The High Price of Cheap German Discount Clothing Chain Exploits Staff and Suppliers

Despite the economic downturn, business is booming for the German clothing discounter Kik. But the bill for this success story is being paid by young seamstresses in Bangladesh and underpaid employees back home in Germany.

Stefan Heinig founded the clothing discount chain Kik 15 years ago. Since then, the former retail associate has been working to drive prices down. He offers Germans the cheapest clothes on the market -- or at least that's what he claims.

At Kik, a pair of jeans goes for as little as €2.99 ($4.37). This spring, with a little help from Germany's top-selling tabloid, Bild, Heinig offered the country his so-called "people's T-shirts" for just €1.99. And for the past few weeks, German TV celebrity Verona Pooth has been advertising Kik jackets with a "leather look" for just €19.99.

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Photo Gallery: Exploitation in the Clothing Industry

Rock-bottom prices are the key to Heinig's success. He has made this simple idea the cornerstone of a business empire that continues to grow even during the economic downturn. The discount chain even has stores in upscale resort areas, such as those on the North Sea island of Sylt. It now boasts over 2,800 outlets in six countries, with more opening almost every day.

Kik belongs to the Tengelmann Group, which has holdings in a number of major retail chains, including A&P and Plus supermarkets. Last year, the discount clothing chain reported sales of €1.1 billion.

Still, this success is based on deception. A closer look reveals that Kik's products are in reality not cheap -- employees, suppliers and often even customers actually pay a high price to provide Germans with the bargain clothing. And the highest price of all is paid by seamstresses in the Bangladeshi factories that produce nearly half the retailer's goods.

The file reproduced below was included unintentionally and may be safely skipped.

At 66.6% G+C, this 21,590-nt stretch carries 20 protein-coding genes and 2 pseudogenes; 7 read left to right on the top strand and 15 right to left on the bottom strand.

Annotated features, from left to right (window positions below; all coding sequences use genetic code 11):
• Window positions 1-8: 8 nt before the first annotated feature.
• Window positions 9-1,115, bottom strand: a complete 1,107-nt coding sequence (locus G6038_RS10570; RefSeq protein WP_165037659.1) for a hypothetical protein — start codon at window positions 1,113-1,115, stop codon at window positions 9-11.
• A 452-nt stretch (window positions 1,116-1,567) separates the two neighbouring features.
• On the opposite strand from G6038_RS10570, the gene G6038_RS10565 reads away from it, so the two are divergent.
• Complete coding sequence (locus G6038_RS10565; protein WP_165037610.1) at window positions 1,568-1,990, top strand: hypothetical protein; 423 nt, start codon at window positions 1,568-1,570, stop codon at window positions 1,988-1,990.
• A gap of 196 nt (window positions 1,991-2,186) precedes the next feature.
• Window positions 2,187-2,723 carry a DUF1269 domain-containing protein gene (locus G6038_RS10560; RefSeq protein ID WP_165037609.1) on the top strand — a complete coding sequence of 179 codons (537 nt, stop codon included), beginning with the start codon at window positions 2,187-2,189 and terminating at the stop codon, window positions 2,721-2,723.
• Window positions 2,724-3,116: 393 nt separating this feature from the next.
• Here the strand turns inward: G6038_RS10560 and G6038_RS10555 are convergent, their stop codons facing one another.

Out of Sight, Out of Mind

Girls like Sathi Akhter, 16, make Heinig's much-touted "people's" prices possible. She worked in a factory of a Kik supplier in the Bangladeshi capital Dhaka. Working days that can stretch from between 10 and 16 hours, she brings home the equivalent of €25 a month. She lives with her parents and her brother in a six-meters-square (65-square-foot) shack, with barely enough room for four people to sleep side-by-side. There is no clean water in the factory, says Akhter, and there often isn't even water to flush the filthy toilets.

She and two coworkers describe a plant manager who is often aggressive, is extremely slow to pay them and often doesn't compensate them for overtime at all. And, they add, the factory also employs children under 14, in violation of Bangladeshi law.

Still, there's never any problem finding people to work jobs like these in a country filled with 156 million people, of whom 35 million -- or over 20 percent -- go to bed hungry every night.

When confronted with reports of such appalling work conditions, Kik likes to refer to its code of conduct, a commitment to corporate social responsibility that is actually supposed to prevent such conditions. It guarantees things like freedom of association, a minimum wage and the ban on child labor. Since late 2006, the discounter has had its roughly 100 suppliers in Bangladesh pledge to operate in accordance with the code.

As a precautionary measure, the code of conduct also addresses those situations in which children actually do toil in sweatshops to produce Kik clothing. In such cases, it calls, in a vaguely worded phrase, for "suitable measures to improve the situation."


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